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, 2020

Virtual exhibition, video (5´21")

Virtual exhibition, video (5´21")

Google maps have become a fault zone, in which parts, semi-amorphous objects, similar in shape to the skulls of prehistoric animals, have cleared up in an X-ray. They scattered and filled everything around, reminding us of the extinction stories of species, of ancient times, stored in the layers of the earth, about the death of those whose remains are present in our bodies.


“The process of passing and moving through points devoid of consistent perception changes and divides digital space with real.

The postulates of posthumanism about the end of the era of human domination over other species, before our eyes become a reality.

What privileges or cultural achievements can be discussed in the disarmed world captured by the virus? The videos shot by city cameras in world capitals are like frames of fantastic pictures of parallel universes of a “world without people”. And so, unnoticed by ourselves, the time is coming when we begin to become aware of ourselves not as individuals, but as a species.

On March 23, an exhibition of the artist Anna Tagantseva-Kobzeva opened in the Kz online gallery, which turned out to be surprisingly in tune with the current situation.

Work on the project coincided with the advent of the pandemic, the exhibition was done in parallel with the introduction of a self-isolation regime. It is this transitional moment that was preserved in the work. The situation of stopping the “usual course of things” partly reminds us that it will not be like before. In such conditions, a journey is made through the closed borders of cities and countries, but through digital instrumentation.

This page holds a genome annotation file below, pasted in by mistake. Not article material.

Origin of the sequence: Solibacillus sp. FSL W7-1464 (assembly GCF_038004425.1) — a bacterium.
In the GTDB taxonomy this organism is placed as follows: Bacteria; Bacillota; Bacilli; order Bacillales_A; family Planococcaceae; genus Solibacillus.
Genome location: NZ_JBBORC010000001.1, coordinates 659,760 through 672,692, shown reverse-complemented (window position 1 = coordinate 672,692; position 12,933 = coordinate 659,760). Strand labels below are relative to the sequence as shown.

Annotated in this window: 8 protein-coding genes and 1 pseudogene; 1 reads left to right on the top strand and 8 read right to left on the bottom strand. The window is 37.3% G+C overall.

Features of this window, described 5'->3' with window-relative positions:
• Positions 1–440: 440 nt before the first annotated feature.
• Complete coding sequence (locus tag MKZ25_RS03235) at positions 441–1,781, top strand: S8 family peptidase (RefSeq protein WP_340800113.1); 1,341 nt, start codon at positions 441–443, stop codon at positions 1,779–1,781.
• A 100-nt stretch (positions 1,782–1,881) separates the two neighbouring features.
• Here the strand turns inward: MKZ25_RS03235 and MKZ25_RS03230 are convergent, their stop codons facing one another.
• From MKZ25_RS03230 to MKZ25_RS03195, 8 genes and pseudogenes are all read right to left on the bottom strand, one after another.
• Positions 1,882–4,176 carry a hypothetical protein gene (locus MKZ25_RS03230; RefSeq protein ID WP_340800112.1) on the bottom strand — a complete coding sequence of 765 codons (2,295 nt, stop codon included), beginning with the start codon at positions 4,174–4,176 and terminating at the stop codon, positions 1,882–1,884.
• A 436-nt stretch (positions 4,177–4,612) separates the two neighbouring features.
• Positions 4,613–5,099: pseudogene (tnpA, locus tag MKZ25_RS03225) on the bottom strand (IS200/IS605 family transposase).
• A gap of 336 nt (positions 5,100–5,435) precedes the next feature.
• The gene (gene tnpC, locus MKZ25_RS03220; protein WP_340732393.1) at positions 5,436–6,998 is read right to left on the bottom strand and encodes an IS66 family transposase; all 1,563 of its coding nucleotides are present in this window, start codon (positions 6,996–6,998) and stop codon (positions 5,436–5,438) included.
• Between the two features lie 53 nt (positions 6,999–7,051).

The artist uses “real” google maps panoramas as a “conditionally reliable” source of information. What we want to see – other cities and countries, has already been filmed for us by Google. Today, when we are in the conditions of impossibility of free movement even inside our hometown, these digital landscapes are becoming a reminder of some kind of stability, of that very quiet everyday life that is usual.

At the same time, there’s something utopian in Google’s landscapes, because despite their “universality” and recognizability, they remain a seal of the past and can fix spontaneously chosen private lives while remaining a tool for documenting reality.Interestingly, in addition to the relevance of the theme of the exhibition, its format turned out to be working in modern conditions. Because in the mode of mass self-isolation, the only necessary condition for the survival of cultural, educational and artistic projects is convertibility into digital form.”

Text by Gala Leonova

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